Place a suitable container beneath the fuel tank to catch the old gasoline as it drains. Make sure the container in which you catch the old gasoline is clear.

Remove the fuel cap

Open the fuel cap to allow air to enter the tank, facilitating a smooth flow of gasoline during draining.

Drain the gasoline

Depending on your generator model, you may need a siphoning tool or a fuel line to extract the old gasoline from the tank. Gently tilt the generator if necessary to ensure all the fuel is drained.

How Long Can You Leave Gas in a Generator

Dispose of the old gasoline properly

Gasoline is hazardous waste and should be disposed of responsibly. Take it to a designated collection site or contact your local waste management facility for guidance on proper disposal.

Safe disposal or reuse options for old fuel

Disposing of old gasoline responsibly is essential for both environmental and safety reasons. Never pour gasoline down drains, into the soil, or burn it. Instead, consider reusing the old gasoline in your vehicle or other equipment that can handle aged fuel. 

Mixing it with fresh gasoline can also dilute any potential issues with the older fuel. If reusing is not an option, contact your local waste management authorities to learn about safe disposal methods.


Is it okay to leave gas in the generator?

If you have a question about how long can you leave gas in a generator, then this short guideline is for you. It’s generally not recommended to leave gas in a generator for an extended period. Storing fuel for too long can lead to fuel degradation, causing starting issues and potential damage to the generator’s engine.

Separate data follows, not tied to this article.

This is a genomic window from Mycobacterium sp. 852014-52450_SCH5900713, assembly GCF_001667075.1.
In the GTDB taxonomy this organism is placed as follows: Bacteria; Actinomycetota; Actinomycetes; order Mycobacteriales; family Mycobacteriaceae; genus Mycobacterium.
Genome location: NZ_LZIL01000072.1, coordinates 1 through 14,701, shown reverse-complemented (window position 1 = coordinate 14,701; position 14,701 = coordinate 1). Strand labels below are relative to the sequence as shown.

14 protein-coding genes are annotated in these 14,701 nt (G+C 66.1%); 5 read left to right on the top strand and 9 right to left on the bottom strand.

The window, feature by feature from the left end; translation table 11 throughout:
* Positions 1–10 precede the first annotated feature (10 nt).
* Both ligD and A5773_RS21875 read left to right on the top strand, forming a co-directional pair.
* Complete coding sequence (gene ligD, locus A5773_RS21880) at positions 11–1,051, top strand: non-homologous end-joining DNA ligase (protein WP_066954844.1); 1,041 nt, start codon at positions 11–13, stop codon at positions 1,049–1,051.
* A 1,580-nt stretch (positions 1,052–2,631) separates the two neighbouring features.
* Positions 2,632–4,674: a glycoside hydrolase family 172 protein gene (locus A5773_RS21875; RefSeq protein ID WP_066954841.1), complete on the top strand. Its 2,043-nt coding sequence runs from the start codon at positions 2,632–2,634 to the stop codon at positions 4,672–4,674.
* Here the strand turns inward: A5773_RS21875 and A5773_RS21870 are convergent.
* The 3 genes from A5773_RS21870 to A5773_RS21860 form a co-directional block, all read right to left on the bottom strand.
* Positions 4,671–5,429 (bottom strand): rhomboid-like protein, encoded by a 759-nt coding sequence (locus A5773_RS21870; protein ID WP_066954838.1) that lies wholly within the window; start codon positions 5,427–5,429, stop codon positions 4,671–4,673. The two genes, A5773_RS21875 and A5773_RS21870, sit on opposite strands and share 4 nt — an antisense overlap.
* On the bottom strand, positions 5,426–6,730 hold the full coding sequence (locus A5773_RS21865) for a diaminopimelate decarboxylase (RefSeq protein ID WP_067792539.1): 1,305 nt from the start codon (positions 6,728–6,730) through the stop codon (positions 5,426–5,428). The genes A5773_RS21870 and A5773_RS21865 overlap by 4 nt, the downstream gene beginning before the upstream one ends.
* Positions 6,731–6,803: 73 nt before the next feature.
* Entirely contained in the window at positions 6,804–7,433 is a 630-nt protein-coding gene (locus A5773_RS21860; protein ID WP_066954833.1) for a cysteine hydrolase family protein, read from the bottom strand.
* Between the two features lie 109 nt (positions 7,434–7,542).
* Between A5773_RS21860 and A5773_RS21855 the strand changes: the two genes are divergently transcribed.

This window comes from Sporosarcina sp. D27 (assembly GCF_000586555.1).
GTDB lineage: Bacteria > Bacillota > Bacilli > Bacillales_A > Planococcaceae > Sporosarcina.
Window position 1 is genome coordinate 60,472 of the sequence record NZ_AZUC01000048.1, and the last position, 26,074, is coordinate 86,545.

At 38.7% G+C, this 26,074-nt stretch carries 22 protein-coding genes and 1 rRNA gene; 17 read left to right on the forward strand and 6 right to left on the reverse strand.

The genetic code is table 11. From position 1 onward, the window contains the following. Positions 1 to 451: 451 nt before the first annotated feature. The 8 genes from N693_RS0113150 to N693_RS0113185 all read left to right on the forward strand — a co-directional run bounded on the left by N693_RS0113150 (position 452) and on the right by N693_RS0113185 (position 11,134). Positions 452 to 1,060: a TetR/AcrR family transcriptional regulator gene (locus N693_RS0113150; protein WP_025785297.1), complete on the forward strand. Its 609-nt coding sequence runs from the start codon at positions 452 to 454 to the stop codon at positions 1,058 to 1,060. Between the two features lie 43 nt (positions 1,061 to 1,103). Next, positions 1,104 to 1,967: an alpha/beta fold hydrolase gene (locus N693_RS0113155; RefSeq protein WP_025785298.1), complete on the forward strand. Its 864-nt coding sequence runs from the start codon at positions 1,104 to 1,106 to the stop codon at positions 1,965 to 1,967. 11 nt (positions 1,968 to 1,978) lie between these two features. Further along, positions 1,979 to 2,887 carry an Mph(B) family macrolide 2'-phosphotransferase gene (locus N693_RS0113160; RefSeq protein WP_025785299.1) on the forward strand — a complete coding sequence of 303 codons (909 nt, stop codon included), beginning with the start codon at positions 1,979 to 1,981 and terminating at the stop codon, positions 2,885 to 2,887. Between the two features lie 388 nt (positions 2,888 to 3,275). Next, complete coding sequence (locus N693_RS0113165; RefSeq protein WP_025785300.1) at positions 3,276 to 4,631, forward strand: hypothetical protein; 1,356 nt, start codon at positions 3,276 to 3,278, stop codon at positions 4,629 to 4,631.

To keep your generator in good condition, try to use fresh fuel, and if you anticipate not using the generator for more than a month, consider using a fuel stabilizer or draining the remaining gas.

What do I do if I left the gas in my generator?

If you left gas in your generator, don’t worry! Here’s what you can do: First, turn off the generator and let it cool down. Then, carefully drain the old gas from the tank into an approved container. Dispose of the old gas properly at a recycling center or an authorized disposal facility. 

Next, refill the tank with fresh, clean gasoline. Remember to check your generator’s manual for specific instructions on fueling and maintenance.

How often should I change the gas in my generator?

To ensure your generator’s optimal performance and longevity, it is recommended to change the gas after each use. Generally, it is best to refresh the fuel every 30 days if your generator is not in constant use. 

Stale gasoline can lead to fuel system clogs and hinder smooth operation. Additionally, consider using a fuel stabilizer to preserve the gas quality during long periods of inactivity.


Many busy people who have generator sometimes don’t have time to change the gas, and they ask how long can you leave gas in a generator. For a short duration, 1-3 months, and for a long term, 3 months plus, but living gas for a long time in a generator also affect its performance. It’s best to change the gas of the generator after each use. Regularly changing the generator’s gas will help you with a backup plan and achieving aspect results.

Engr. Amna has been working with on multimeterworld from 2019 and have worked on multiple projects as team leader. He is currently working in JDW Sugar mills and love to write electrical testing guides. His aim is to help 1 million people each year.